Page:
Second, make sure you start promoting your carnival WAY before it happens. I am talking about six or seven months ago. Then, after you’ve told them what their money will go to, specifically invite families to JOIN your event. If you give them six months (24 weeks) and only ask them to put away $3 a week, that’s $72 by the time the event happens. If your school has 250 families and only half of them (125) save up to spend $72, you’ll end up with $9,000. 75% of that amount would be over $13,000. Will it be useful for your school?

I would even go so far as to start a whole school project where the kids get coffee cans or milk jugs and decorate them into personal savings banks for the school carnival. Even on a tight budget, many families can find a way to scrape together $3 a week. That’s only 43 cents a day! But you will have to make a plan for them.

If families don’t know the specific needs and don’t get a specific plan to reach the goal, you won’t be able to raise the money your school needs.

3. Pre-sale of activity bracelets

In the sections above, I mentioned pre-sale activities and game wristbands. It’s basically a concept where people get a discount for buying tickets early to an all-access game. If a person chooses not to purchase a wristband in advance, he or she will have to pay more at the entrance on the day/night of the event. Usually a $5 discount for the previous purchase is enough incentive.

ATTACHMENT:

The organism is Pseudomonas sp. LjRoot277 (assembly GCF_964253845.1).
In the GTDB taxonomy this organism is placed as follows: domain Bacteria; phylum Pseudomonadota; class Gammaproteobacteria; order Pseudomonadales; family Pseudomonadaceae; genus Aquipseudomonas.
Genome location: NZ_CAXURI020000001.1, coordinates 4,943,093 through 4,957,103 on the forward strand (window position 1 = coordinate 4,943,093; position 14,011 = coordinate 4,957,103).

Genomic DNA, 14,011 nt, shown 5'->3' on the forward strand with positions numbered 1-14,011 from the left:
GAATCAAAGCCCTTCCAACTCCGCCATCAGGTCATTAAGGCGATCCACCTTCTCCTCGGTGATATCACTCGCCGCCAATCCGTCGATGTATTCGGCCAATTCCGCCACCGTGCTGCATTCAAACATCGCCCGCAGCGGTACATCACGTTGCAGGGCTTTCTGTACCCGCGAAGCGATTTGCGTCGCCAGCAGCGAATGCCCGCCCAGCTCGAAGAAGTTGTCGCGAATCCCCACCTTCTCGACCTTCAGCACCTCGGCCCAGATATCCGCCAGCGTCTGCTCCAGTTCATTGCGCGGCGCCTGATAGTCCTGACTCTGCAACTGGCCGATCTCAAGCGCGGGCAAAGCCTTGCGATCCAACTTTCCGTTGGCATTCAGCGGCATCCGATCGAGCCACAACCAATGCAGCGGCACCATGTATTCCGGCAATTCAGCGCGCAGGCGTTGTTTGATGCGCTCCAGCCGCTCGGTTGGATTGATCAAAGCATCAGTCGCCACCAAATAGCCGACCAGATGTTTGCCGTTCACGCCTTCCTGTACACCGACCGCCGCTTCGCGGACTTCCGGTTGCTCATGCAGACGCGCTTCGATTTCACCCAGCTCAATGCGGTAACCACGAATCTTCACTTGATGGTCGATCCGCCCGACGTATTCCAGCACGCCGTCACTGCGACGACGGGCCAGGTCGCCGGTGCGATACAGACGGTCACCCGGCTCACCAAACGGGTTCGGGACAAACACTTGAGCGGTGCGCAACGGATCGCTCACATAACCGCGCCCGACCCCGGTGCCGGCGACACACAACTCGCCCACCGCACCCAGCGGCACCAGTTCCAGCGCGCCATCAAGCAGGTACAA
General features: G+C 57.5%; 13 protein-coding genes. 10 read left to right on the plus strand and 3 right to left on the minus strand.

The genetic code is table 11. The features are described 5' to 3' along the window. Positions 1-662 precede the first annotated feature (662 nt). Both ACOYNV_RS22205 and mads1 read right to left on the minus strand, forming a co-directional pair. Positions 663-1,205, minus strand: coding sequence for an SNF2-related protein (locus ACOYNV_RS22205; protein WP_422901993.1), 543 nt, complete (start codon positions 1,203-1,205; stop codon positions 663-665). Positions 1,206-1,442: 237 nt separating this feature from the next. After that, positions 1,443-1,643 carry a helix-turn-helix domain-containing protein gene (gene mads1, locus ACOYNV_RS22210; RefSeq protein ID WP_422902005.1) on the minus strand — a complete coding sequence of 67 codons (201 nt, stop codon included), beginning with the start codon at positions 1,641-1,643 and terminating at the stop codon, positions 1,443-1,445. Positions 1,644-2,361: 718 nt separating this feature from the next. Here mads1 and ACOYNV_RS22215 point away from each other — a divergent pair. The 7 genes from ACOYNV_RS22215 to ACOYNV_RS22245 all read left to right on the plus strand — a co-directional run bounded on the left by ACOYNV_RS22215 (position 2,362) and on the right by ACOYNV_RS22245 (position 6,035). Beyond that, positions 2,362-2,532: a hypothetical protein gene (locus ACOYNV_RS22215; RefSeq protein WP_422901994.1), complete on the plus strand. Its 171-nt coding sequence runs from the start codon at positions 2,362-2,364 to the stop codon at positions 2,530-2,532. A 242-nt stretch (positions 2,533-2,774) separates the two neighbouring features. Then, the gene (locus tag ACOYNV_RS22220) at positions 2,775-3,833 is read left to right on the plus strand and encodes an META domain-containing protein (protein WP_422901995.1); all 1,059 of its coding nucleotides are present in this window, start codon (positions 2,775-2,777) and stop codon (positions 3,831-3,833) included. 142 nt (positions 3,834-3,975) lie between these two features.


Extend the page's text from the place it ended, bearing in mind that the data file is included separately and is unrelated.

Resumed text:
I would suggest setting a school-wide goal for bracelet sales. This will mean that you or the school principal will have to agree with the children about tracking their progress. Once a day or once a week you should calculate and report to the school how close you are to the goal.

This can be done with a simple “target thermometer” that you make from a pair of thick Sharpie markers – black and red – and a sheet of large poster board. It doesn’t have to be fancy to get the point across. Really fire up the kids for this one. Of course, this will mean you have to offer them something pretty good in return for their efforts.

Even though it’s outdated, a school principal who shaves his head in front of school is a great motivator (unless the principal is already bald or a woman who refuses to give in to clippers). But things like fees, a day off from school, a day off from school (if private), or anything else that doesn’t cost you money will also be fine.

By pre-selling a large number of activity wristbands, you not only load up your profits, but also give you a good start to estimate how much food you’ll need to have on hand. By adding a goal/reward system to your pre-sale, you are actively increasing your revenue.

4. Spend wisely on prizes – use prize sets

It’s easy to want to splurge on the prizes you give kids for the games they play. Some schools really get into this and set up a “raffle” station where kids trade in the tickets they’ve won in games for different prizes, much like arcades do.

I suggest staying away from this system. While the kids love it, it’s a logistical nightmare for carnival organizers. You have to find out how many tickets each child can win in each game each time they play it. Then you have to decide how many small, medium and large prizes you should buy based on how you think the kids will actually do. And it is better not to screw up, not having enough “big” prizes. You may have disgruntled boyfriends…